Q:

How does traction control a vehicle?

A:

Quick Answer

Traction controls a vehicle by determining the amount of force that can be applied between the surface of a tire and the road. Without traction, the direction or speed of a vehicle would be impossible to control.

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Full Answer

The force produced by a vehicle's engine is known as torque. Transmission and differential gears serve to multiply the torque produced by an engine and to distribute force to the wheels, where it is used to produce directional motion. Traction is a measure of friction that exists between a vehicle's tires and the road. Without traction, a phenomena known as wheel slip occurs, which results in wheel spin that is unable to produce directional motion. Tire traction is also needed in order to steer a vehicle.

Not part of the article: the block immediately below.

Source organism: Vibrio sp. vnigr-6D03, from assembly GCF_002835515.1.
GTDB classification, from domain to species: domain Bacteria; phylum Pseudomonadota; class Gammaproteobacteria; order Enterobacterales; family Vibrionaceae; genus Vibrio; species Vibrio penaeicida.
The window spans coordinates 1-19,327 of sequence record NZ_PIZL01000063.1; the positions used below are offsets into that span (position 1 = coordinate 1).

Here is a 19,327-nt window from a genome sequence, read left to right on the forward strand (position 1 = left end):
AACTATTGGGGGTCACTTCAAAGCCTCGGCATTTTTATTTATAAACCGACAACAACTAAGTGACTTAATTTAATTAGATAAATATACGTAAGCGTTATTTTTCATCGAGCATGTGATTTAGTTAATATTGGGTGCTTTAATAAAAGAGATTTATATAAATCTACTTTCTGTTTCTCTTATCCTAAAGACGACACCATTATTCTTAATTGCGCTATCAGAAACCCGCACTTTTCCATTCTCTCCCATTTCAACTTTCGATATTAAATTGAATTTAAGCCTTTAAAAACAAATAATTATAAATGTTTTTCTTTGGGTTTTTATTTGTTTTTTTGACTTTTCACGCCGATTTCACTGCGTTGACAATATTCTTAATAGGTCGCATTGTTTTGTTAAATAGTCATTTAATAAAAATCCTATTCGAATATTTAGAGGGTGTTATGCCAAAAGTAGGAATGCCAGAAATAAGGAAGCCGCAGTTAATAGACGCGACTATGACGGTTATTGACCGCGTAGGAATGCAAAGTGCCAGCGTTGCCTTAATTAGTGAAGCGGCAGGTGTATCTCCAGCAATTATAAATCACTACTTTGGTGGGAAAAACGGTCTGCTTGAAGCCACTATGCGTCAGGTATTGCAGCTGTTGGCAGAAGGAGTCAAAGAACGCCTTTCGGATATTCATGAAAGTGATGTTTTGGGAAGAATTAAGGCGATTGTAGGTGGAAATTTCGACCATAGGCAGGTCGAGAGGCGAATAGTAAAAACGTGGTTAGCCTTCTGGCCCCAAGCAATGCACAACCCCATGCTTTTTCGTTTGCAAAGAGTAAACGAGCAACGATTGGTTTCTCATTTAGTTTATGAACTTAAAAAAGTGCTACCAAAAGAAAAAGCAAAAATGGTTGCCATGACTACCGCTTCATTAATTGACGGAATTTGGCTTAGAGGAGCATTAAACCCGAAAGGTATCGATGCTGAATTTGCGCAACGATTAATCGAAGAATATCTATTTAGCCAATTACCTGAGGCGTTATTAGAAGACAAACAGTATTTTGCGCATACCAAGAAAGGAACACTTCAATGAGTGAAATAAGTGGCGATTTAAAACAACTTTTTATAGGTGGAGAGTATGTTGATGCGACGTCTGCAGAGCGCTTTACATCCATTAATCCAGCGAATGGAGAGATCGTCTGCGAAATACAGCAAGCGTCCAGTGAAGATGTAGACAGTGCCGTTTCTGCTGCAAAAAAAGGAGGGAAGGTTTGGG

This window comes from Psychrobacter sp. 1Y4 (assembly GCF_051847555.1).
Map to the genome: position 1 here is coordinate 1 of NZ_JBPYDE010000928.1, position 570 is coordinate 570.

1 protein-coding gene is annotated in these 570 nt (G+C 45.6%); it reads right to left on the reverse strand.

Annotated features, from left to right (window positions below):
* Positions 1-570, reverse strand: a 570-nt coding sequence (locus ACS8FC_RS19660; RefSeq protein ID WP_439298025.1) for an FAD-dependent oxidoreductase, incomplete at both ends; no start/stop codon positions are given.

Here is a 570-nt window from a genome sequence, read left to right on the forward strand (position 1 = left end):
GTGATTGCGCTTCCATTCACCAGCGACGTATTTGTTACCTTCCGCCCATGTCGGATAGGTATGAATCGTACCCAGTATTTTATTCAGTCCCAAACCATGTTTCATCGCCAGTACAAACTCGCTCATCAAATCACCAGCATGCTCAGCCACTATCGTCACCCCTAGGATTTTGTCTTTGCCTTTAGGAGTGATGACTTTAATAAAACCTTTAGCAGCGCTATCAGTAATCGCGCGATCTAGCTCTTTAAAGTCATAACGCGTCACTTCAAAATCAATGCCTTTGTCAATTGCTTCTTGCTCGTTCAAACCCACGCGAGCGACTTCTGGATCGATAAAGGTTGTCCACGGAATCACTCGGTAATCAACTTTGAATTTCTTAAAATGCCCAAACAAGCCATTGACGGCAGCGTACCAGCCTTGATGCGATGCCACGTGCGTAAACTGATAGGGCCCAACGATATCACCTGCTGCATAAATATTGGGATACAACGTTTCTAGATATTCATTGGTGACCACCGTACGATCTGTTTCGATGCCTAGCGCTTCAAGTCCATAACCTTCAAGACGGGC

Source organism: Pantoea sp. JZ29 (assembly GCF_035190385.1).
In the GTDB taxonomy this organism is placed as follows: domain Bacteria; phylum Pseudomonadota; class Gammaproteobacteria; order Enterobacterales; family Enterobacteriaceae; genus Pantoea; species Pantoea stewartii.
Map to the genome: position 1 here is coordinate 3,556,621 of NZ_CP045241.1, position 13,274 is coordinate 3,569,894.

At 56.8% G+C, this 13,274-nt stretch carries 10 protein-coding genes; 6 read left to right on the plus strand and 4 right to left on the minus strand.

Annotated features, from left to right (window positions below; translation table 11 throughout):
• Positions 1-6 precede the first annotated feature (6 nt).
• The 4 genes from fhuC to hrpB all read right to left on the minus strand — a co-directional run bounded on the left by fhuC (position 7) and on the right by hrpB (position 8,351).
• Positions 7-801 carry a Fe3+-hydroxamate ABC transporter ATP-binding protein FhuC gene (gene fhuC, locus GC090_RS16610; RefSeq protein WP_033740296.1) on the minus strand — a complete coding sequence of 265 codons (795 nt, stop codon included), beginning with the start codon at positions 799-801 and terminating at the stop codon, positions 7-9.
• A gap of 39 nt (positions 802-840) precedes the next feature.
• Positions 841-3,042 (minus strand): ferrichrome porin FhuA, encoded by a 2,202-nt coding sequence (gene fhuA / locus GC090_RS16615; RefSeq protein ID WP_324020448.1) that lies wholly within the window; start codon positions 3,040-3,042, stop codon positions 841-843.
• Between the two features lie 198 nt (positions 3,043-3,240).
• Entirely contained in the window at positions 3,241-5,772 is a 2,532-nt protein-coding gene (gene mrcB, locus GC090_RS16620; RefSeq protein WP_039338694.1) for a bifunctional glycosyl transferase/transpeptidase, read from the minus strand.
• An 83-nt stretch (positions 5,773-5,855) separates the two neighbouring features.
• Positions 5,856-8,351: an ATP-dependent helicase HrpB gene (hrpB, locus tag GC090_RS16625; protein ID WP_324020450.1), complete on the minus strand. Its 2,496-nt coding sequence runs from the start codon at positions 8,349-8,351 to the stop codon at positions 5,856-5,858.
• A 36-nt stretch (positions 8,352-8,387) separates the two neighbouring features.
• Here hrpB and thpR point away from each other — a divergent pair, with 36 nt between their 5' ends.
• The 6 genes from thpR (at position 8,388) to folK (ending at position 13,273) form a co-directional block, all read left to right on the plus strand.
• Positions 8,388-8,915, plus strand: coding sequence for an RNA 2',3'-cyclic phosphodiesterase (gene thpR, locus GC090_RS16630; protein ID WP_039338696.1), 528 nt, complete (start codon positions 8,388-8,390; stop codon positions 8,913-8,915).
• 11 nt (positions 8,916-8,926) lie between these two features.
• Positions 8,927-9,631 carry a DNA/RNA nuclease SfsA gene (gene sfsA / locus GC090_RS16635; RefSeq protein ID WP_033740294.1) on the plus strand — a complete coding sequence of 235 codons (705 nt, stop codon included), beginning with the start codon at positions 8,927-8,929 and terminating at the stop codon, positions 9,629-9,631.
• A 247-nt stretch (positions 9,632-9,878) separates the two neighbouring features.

Some vehicles are equipped with a system known as traction control, which limits tire slip and improves handling and acceleration on slippery surfaces. This system utilizes sensors to measure differences in the rotational speed of each wheel. When engaged, more torque from the engine is transferred to the wheels that have the most traction. While traction control is able to make better use of existing traction, it is unable to create traction or to improve the level of traction available.

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